Lummis in November will face the winner of a Democratic primary featuring three active candidates. They include University of Wyoming ecology professor and climate activist Merav Ben-David, 61, of Laramie; social justice and environmental activist Yana Ludwig, 49, of Laramie; and climate-change think tank vice president Nathan Wendt, 39, of Jackson.

Lummis is a 65-year-old former Cheyenne Frontier Days Miss Frontier who has been active in Wyoming politics for over 40 years.

She served two terms as state treasurer and four as Wyoming’s lone congresswoman. Lummis also served in the Wyoming Legislature in the 1980s and 1990s.


8:30 p.m. Mountain Time

Liz Cheney has won the Republican nomination to seek re-election to a third term as Wyoming’s lone congressperson.

The elder daughter of former Vice President Dick Cheney easily beat a little-known challenger, Blake Stanley, who campaigned little and only raised a couple thousand dollars against Cheney’s over $2 million.

Cheney in November will likely face either of two Democrats running for U.S. House: Global Indigenous Council Vice President Lynnette Grey Bull, of Fort Washakie, or overseas educator Carl Beach, of Ryan Park.

Cheney beat her Democratic opponents by wide margins in 2016 and 2018. She’s heavily favored to win again in GOP-dominated Wyoming.

Cheney has quickly risen to the Republican Party’s third-highest leadership job in the U.S. House. Her job as Republican Conference Chair gives her considerable influence over communicating Republican priorities in Congress.

Some Republican colleagues recently criticized Cheney’s support of Dr. Anthony Fauci, the nation’s top infectious-disease expert, which they said was disloyal to President Donald Trump.


9:40 p.m. Eastern Daylight Time

Florida Lakeland City Commissioner Scott Franklin defeated U.S. Rep. Ross Spano in a Republican primary in Florida on Tuesday.

Franklin is a former Navy pilot and insurance business owner who challenged Spano because of ethics issues that have dogged him since being elected two years ago.

The U.S. Department of Justice is investigating Spano for alleged campaign finance violations. The House Ethics Committee was looking into allegations that Spano borrowed more than $100,000 from two friends and then loaned the money to his campaign. But it paused the review when the criminal investigation began.

Franklin said during the campaign that he doesn’t disagree with Spano on policy, but his decision to run was based on questions about Spano’s ethics.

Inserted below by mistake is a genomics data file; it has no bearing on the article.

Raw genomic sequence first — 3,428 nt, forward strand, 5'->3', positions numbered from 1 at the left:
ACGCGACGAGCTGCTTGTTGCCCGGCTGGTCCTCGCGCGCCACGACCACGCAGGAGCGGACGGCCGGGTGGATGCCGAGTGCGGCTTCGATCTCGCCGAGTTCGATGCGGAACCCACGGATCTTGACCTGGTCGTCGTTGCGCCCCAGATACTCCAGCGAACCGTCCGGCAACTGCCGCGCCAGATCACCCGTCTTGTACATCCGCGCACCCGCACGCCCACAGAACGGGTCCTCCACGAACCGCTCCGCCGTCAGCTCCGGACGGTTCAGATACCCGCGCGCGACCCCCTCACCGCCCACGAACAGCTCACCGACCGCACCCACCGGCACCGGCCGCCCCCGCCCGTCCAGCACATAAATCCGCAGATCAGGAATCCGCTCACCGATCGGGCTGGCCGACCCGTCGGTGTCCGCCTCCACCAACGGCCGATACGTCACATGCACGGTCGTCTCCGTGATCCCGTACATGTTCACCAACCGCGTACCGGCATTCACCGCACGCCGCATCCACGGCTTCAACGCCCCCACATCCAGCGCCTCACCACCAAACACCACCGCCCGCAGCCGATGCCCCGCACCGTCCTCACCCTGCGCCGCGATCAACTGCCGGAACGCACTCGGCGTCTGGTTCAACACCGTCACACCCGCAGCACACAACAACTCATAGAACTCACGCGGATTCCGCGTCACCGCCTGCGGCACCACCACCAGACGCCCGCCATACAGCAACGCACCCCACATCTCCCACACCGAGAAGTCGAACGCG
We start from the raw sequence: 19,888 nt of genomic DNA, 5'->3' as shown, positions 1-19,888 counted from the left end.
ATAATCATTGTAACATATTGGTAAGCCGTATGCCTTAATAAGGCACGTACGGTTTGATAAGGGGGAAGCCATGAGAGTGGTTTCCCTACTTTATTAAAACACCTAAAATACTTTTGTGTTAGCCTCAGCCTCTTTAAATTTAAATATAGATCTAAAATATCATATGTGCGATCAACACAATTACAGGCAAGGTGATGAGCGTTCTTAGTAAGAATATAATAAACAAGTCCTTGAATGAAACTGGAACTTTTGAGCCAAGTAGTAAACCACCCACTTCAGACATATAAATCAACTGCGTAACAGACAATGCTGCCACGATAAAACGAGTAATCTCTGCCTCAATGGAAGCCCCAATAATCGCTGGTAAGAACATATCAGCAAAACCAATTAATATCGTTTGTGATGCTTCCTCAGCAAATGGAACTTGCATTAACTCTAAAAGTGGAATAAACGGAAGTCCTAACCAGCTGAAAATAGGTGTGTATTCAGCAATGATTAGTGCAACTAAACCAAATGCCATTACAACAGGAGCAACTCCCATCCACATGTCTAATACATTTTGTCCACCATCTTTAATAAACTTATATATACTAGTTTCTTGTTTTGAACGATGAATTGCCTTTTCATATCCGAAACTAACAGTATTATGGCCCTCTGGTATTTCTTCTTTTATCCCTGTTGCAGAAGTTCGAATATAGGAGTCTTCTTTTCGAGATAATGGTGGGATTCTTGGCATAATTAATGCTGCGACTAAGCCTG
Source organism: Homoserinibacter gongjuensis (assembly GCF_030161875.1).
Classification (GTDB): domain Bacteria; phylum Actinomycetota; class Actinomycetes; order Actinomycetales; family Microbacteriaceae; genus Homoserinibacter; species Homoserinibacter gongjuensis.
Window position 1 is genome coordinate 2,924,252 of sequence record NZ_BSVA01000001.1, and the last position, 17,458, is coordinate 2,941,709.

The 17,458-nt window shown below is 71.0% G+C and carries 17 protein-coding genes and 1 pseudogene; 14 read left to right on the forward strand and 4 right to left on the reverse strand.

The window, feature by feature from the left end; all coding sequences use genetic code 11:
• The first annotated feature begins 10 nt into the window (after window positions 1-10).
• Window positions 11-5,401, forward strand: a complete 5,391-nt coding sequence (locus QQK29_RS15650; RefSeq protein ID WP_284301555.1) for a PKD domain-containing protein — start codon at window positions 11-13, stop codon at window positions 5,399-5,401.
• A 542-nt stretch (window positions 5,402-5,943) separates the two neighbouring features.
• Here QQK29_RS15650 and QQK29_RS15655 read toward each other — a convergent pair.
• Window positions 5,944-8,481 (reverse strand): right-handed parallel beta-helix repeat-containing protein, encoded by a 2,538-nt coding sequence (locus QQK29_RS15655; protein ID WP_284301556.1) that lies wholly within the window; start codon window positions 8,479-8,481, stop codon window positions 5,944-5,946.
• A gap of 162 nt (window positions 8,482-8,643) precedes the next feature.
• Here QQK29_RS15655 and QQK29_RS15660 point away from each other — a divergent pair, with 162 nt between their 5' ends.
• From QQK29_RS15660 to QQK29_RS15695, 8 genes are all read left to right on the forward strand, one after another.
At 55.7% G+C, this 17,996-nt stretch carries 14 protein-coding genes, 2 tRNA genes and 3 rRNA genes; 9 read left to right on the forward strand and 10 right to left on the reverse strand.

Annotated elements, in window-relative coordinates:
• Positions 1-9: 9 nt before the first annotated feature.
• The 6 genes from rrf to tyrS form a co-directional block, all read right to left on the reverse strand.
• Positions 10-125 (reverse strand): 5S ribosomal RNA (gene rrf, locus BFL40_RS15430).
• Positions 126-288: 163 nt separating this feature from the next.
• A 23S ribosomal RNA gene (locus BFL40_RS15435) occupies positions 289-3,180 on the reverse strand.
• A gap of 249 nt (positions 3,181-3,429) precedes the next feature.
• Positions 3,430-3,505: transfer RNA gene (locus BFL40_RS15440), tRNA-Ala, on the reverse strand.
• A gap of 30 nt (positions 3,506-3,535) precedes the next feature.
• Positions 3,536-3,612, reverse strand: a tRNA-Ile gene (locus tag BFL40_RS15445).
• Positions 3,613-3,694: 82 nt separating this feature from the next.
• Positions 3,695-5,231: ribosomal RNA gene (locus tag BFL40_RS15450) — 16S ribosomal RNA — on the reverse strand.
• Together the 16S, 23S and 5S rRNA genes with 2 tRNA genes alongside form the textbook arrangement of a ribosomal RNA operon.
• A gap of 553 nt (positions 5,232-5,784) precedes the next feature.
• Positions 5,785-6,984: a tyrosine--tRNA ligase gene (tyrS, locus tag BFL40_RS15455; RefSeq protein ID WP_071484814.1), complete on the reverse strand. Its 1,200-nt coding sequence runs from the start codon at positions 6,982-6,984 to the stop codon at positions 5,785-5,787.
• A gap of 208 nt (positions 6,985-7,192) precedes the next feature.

“Politically, ideologically we’re pretty close on the issues, but with the ethics and the investigations hanging over him it just really made the seat vulnerable, and that was my concern," Franklin said. “This has been a conservative, strong conservative seat, for decades and I was fearful of that seat being flipped in November.”

District 15 sits east of Tampa in central Florida. Franklin’s victory may give Republicans a better chance at winning in November. The district has traditionally voted Republican. Democrats were largely targeting Spano and hoped the ethics cloud hanging over him would give them a chance to flip the seat.

Spano is a lawyer who was elected to the state House in 2012 and served until he was elected to Congress in 2018.


9:20 p.m. Eastern Daylight Time

Kat Cammack has won the GOP primary for the Florida congressional seat being vacated by Republican U.S. Rep. Ted Yoho.

The 32-year-old Cammack owns a political consulting firm and previously served as Yoho’s deputy chief of staff and his former campaign manager. She prominently featured her connection to Yoho during the campaign.

Cammack beat a Republican field of 10 candidates and is likely to be the next member of Congress for District 3, a firmly Republican north Florida district that runs from Ocala to just south of Jacksonville.

Yoho opted not to seek reelection after four terms in Congress. A supporter of term limits, he stuck to an original campaign pledge to serve only eight years. In each of his four elections, he easily beat his Democratic opponents.

Cammack will face Democrat Adam Christensen, Philip Dodds or Tom Wells in November.